High pH and kh, acclimating fish - The Planted Tank Forum
 
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post #1 of 5 (permalink) Old 01-26-2005, 07:14 PM Thread Starter
 
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Smile High pH and kh, acclimating fish

My pH is 8.4 in all three of my tanks. It starts out at 8.0 from the faucet. The only problem I run into is fish getting ich when I first get them. Not always, I think it depends on how long the LFS has had the fish in their store. My kh is 16degrees. Anyone have any suggestion on getting the ph lower, or maybe I shouldn't worry about it. I have heard different views on this. I am unable to keep really delicate fish though.

Also, I have heard of several different methods on acclimating fish. Anyone have any suggestions that work well for them?

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post #2 of 5 (permalink) Old 01-26-2005, 07:27 PM
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Let the water sit overnight and then measure it the next day. If you're still getting a pH value of 8.0 and then it increases to 8.4, then there's something in your tank that's buffering and raising your values. Also, are you running CO2 on this tank (drives pH values down, depending on the hardness)?

As for keeping fish at those pH values, it'll take a long acclimation period (depends on what kind of fish, how long the LFS had them, and what the water parameters of the store was).

Drip method for me during acclimation. Measure pH value inside the bag and compare it with pH value inside the tank. Start dripping water from tank to bucket until pH values match (length of time and drip rates depend on the differences in pH values, but I've done 16 hour drips before).

Eric


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post #3 of 5 (permalink) Old 01-27-2005, 12:43 PM Thread Starter
 
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Okey, I'll try leaving some water out over night and see what happens. My kH is 16degrees(not sure what that is in ppms). I have a CO2 bubble counter injector, and this is the second month with the co2(it's a Hagen Plant Grow Natural System). I have that in the 29gallon. I was thinking about adding another one. According to my last calculation the co2 was around 3(very low).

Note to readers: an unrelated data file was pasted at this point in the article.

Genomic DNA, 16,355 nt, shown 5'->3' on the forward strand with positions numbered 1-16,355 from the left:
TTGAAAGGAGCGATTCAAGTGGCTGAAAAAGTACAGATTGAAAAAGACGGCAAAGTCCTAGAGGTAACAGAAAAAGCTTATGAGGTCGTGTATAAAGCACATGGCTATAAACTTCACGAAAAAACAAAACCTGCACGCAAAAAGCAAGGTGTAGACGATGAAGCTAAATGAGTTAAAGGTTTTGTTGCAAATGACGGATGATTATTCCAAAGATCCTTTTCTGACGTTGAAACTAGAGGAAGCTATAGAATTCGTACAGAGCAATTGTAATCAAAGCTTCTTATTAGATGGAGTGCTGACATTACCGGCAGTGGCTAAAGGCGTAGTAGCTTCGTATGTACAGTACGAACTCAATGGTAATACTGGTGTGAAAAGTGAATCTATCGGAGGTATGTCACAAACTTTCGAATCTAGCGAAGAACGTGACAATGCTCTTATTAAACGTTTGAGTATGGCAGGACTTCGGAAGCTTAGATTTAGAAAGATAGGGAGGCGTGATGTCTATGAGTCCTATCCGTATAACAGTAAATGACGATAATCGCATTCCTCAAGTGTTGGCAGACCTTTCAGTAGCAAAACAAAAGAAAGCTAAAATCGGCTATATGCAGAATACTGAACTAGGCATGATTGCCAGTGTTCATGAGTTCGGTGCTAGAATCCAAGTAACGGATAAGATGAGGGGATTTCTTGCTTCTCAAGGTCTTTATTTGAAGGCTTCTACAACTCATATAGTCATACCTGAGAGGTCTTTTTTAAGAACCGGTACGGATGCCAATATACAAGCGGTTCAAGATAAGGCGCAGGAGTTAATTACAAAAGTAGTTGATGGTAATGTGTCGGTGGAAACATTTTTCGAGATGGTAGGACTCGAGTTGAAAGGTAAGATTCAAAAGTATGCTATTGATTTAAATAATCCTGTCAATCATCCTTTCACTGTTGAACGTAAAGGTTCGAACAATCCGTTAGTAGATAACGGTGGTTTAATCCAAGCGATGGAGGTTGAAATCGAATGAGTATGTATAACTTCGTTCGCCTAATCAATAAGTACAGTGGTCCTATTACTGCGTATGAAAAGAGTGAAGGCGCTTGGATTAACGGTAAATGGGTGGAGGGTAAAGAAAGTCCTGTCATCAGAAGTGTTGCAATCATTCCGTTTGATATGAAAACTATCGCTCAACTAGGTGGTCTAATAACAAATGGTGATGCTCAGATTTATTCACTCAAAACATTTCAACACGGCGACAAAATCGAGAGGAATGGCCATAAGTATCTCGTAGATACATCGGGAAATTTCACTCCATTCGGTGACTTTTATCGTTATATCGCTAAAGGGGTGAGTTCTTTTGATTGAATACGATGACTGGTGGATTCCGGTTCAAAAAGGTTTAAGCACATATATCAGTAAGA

I get confused about the hardness, is that the kH or gH? I have read somewhere that the kH is what keeps your pH from jumping around. If you have a high kH does that you'll have a hard time lowering pH.
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post #4 of 5 (permalink) Old 01-27-2005, 11:55 PM
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Quote:
Originally Posted by capplema
I get confused about the hardness, is that the kH or gH? I have read somewhere that the kH is what keeps your pH from jumping around. If you have a high kH does that you'll have a hard time lowering pH.

gH is your total hardnes, the Kh is the buffering capcity of the water and is usually a percentage of the gH (if you dont mess around with water params).

High kH will mean that it has a high buffering capacity and therefore tend to have a stable pH. If yours is rising (pH) then yes I would think there is somthing in your aquarium that is increasing the buffering capacity.


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post #5 of 5 (permalink) Old 01-28-2005, 06:55 PM
 
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Kh and pH are interelated. Kh is not only buffering ability, but alkalinity..and as alkalinity increases, so does pH.
Without getting into math or chemistry, my tap water is 8dKh and 7.8pH (rested). With a dKh of 16, I could easily see a pH of 8.4 (rested). This time of year tap water tends to be higher in dissolved CO2 which lowers your pH until it outgasses, then your pH goes to a normal 'rested' level.

In other words - what you're seeing sounds very normal. I'd use a mix of R/O water if you wanted to lower hardness/pH a little. Then again, if you kept certain cichlids, you'd have the perfect water for them to start with!
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